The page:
Saturday, November 7, 2009

this just keeps getting better

From a wikipedia article concerning Epigenetic research

Although epigenetics in multicellular organisms is generally thought to be a mechanism involved in differentiation, with epigenetic patterns "reset" when organisms reproduce, there have been some observations of transgenerational epigenetic inheritance (e.g., the phenomenon of paramutation observed in maize). Although most of these multigenerational epigenetic traits are gradually lost over several generations, the possibility remains that multigenerational epigenetics could be another aspect to evolution and adaptation. These effects may require enhancements to the standard conceptual framework of the modern evolutionary synthesis.[32][33]
Epigenetic features may play a role in short-term adaptation of species by allowing for reversible phenotype variability. The modification of epigenetic features associated with a region of DNA allows organisms, on a multigenerational time scale, to switch between phenotypes that express and repress that particular gene.[34] When the DNA sequence of the region is not mutated, this change is reversible. It has also been speculated that organisms may take advantage of differential mutation rates associated with epigenetic features to control the mutation rates of particular genes.[34]

Transgenerational epigenetic observations
Marcus Pembrey and colleagues also observed that the paternal (but not maternal) grandsons of Swedish boys who were exposed during preadolescence to famine in the 19th century were less likely to die of cardiovascular disease; if food was plentiful then diabetes mortality in the grandchildren increased, suggesting that this was a transgenerational epigenetic inheritance.[40] The opposite effect was observed for females -- the paternal (but not maternal) granddaughters of women who experienced famine while in the womb (and their eggs were being formed) lived shorter lives on average.[41]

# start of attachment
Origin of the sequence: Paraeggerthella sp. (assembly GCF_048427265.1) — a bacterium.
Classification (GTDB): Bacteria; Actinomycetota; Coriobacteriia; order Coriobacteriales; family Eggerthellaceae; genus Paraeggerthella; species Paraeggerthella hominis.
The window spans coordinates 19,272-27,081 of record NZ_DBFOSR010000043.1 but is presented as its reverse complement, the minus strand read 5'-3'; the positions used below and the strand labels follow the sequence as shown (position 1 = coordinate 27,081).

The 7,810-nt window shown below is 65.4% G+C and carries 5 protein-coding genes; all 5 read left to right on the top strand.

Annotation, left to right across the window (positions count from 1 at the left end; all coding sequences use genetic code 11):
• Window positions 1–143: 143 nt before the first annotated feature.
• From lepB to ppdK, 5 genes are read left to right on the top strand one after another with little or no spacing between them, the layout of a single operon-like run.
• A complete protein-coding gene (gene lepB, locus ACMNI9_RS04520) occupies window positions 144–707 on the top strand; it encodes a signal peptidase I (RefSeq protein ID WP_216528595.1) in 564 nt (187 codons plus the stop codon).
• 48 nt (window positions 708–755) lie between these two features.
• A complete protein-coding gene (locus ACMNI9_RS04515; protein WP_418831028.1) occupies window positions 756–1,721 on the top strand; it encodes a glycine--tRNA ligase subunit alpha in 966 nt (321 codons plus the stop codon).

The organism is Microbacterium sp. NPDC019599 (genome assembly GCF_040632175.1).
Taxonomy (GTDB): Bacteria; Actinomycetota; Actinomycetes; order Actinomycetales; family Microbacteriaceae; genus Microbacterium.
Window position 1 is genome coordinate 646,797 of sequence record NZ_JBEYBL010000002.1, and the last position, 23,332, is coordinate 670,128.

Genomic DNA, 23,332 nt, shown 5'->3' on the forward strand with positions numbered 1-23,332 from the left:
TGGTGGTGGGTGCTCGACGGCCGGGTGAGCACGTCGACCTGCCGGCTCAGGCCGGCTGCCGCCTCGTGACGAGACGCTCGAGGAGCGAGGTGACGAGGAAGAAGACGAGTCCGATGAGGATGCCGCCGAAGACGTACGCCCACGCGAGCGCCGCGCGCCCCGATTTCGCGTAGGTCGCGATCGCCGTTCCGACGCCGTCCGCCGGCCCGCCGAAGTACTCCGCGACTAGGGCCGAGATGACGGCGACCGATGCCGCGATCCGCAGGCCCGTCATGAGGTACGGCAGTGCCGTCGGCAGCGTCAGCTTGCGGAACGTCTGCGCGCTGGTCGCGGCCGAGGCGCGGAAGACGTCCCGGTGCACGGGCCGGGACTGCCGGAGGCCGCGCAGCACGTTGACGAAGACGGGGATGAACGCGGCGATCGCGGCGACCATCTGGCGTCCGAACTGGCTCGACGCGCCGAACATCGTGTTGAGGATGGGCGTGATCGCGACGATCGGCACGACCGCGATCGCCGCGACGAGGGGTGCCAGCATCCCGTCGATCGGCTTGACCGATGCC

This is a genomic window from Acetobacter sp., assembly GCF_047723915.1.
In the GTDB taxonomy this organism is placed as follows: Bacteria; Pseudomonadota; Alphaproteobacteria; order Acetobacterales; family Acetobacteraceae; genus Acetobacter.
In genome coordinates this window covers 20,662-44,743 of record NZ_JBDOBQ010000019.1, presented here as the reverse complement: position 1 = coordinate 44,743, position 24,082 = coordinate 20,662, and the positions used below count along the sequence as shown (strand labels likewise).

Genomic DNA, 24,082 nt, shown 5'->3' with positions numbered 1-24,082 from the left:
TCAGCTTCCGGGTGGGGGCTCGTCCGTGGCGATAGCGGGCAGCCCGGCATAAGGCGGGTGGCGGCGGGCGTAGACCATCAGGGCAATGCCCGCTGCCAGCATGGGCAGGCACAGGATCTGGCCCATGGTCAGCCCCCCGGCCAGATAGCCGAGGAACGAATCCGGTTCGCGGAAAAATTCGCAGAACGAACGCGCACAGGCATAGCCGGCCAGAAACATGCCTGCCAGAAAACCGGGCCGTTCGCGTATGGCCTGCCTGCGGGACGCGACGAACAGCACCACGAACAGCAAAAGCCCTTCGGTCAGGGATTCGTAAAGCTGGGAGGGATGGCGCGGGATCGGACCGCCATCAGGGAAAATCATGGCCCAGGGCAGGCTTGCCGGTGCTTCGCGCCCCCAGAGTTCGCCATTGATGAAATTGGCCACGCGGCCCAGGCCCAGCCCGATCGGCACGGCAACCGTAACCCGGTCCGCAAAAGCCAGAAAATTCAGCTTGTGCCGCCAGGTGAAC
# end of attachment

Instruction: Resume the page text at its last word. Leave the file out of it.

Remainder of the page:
DNA methylation profiles in monozygotic and dizygotic twins
Zachary A Kaminsky1,2, Thomas Tang1, Sun-Chong Wang1,3, Carolyn Ptak1,2, Gabriel H T Oh1,2, Albert H C Wong1,2, Laura A Feldcamp1,2, Carl Virtanen4, Jonas Halfvarson5,6, Curt Tysk5,6, Allan F McRae7, Peter M Visscher7, Grant W Montgomery7, Irving I Gottesman8, Nicholas G Martin7 & Art Petronis1,2
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Twin studies have provided the basis for genetic and epidemiological studies in human complex traits1, 2. As epigenetic factors can contribute to phenotypic outcomes, we conducted a DNA methylation analysis in white blood cells (WBC), buccal epithelial cells and gut biopsies of 114 monozygotic (MZ) twins as well as WBC and buccal epithelial cells of 80 dizygotic (DZ) twins using 12K CpG island microarrays3, 4. Here we provide the first annotation of epigenetic metastability of 6,000 unique genomic regions in MZ twins. An intraclass correlation (ICC)-based comparison of matched MZ and DZ twins showed significantly higher epigenetic difference in buccal cells of DZ co-twins (P = 1.2 10-294). Although such higher epigenetic discordance in DZ twins can result from DNA sequence differences, our in silico SNP analyses and animal studies favor the hypothesis that it is due to epigenomic differences in the zygotes, suggesting that molecular mechanisms of heritability may not be limited to DNA sequence differences.

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